The benefits of providing a community with the right tools and resources is that they can begin to positively change the world around them. If homeowners with limited income can hold on to some of their money and improve their properties by putting on a new roof or weatherizing their houses, that improves home values for the entire neighborhood. The accretion of such small investments can significantly stabilize struggling neighborhoods and help homeowners build modest wealth while maintaining an inventory of safe, decent, and affordable housing. In addition to just providing the tools, however, by offering free and affordable education and skill building opportunities, anyone can become an agent of community change.

Upcoming Community Meetings

Please mark your calendars for two upcoming community meetings in University Distrct:
  • February 25, 2017 9:00AM – Noon: Community Stakeholder Breakfast  at St. Lawrence Church 1520 E. Delavan Ave
  • March 2nd and March 6th 5:30PM – 7:00PM: Councilmember Wyatt and Councilmember Fontana,  Food Store License Renewal Meetings,  995 Kensington Ave.
 Please share with you neighbors and anyone who may be interested.   As noted on the community breakfast flyer, RSVP is needed as food will be served. 

Tool Library Gift Cards

Give the gift that keeps on giving (and sharing) this year!

Not sure what to get your loved ones for the holidays this year? Get them a Tool Library gift card for just $20 and give them access to thousands of tools!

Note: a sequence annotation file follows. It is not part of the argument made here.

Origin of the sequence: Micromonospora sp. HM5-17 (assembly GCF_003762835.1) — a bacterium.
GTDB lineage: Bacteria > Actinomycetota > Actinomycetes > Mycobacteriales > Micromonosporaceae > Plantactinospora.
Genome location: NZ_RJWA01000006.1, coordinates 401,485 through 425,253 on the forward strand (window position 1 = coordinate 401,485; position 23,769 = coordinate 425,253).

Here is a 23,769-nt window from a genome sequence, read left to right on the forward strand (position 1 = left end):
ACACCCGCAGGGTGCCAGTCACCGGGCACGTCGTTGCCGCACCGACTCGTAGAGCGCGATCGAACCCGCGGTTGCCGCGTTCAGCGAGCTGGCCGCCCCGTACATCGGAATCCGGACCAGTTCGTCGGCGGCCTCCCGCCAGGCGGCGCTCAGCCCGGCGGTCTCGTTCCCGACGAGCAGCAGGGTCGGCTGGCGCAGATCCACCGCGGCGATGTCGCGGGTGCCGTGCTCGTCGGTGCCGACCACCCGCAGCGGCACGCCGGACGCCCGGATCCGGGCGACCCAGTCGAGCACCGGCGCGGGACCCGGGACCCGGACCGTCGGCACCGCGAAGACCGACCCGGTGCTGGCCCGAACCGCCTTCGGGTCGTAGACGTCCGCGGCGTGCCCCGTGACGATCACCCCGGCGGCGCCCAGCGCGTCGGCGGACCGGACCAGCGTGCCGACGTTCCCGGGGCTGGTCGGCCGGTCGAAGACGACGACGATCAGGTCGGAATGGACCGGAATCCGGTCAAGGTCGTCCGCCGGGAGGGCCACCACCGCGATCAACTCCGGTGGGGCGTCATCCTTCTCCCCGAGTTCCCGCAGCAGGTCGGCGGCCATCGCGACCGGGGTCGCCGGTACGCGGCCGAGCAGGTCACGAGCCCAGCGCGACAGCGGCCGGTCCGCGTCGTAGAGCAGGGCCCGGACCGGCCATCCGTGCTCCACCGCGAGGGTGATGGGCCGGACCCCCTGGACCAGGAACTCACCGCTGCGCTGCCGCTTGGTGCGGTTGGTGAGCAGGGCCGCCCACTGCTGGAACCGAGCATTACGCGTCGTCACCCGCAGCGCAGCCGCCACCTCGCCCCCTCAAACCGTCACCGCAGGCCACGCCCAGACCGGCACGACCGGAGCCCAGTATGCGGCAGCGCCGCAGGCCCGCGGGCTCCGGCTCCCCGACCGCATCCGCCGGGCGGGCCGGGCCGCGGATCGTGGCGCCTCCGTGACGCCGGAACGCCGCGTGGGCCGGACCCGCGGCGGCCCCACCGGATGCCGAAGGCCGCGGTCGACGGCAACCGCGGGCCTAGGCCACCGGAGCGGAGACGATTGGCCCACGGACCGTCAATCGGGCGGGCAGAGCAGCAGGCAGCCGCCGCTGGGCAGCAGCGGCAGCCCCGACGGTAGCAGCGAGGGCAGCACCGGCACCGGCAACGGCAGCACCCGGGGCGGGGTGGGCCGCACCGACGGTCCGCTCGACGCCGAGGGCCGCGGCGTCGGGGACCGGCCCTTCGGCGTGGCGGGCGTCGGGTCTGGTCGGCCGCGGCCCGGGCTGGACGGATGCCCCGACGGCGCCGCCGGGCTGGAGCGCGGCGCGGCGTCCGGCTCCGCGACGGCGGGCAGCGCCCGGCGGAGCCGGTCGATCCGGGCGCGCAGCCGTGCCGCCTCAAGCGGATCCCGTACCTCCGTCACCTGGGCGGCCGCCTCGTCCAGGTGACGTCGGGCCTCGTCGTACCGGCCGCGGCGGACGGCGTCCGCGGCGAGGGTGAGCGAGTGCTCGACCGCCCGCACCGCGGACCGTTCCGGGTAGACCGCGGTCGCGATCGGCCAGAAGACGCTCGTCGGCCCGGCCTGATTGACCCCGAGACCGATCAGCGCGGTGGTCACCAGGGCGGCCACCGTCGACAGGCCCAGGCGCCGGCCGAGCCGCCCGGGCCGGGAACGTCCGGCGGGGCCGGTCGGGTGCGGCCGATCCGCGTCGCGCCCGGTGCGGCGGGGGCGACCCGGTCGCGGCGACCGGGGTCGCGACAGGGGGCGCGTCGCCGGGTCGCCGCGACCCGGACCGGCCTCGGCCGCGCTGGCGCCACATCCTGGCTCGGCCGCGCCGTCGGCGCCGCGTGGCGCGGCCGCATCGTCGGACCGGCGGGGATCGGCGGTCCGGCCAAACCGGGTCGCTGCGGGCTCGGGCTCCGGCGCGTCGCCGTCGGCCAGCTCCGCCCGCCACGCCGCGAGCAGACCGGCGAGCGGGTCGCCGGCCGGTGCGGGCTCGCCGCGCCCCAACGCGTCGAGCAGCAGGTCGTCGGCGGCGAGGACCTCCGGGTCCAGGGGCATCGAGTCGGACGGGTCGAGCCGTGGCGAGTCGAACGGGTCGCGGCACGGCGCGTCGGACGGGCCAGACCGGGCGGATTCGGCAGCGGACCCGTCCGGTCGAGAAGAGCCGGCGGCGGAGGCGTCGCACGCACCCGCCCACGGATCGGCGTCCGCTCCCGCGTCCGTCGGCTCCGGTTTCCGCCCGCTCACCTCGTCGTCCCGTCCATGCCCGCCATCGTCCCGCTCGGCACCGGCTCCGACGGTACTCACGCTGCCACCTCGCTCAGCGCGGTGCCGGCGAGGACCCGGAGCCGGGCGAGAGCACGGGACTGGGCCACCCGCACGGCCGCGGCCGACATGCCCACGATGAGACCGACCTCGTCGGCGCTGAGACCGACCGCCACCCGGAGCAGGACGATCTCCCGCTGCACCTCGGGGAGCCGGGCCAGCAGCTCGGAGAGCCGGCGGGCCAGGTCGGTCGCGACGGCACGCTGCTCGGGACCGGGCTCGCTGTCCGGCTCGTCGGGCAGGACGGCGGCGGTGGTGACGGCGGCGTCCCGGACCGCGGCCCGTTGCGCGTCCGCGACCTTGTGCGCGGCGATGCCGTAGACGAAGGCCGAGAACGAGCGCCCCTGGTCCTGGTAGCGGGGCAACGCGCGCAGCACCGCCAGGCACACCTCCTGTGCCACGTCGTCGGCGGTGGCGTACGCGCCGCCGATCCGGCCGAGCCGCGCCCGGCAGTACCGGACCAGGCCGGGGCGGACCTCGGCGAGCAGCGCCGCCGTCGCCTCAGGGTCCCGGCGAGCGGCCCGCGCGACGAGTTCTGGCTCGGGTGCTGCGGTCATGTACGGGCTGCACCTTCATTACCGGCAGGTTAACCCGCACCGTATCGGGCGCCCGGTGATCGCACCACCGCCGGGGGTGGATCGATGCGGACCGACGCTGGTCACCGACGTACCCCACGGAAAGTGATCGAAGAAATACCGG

Gift cards are valid for one free membership to the Tool Library at the Tool Belt level ($20). This entitles members to borrow up to 5 tools at a time for up to a week at a time.

Stop by the shop at 5 W. Northrup Place during our regular hours of operation to pick yours up today!

ReTree the District – At the Root of Civic Innovation

Buffalo, NY – With the last 175 trees scheduled to be planted on Saturday, November 5th, ReTree the District will reach the 1,000 tree goal that community partners in Buffalo’s University District set two years ago. More than just planting trees, ReTree the District has sought to infuse both the virtues of the sharing economy and mobile technology into project planning and implementation. The goal was to make it easier, cheaper, and more efficient for citizens to create the change they wanted to see in their community.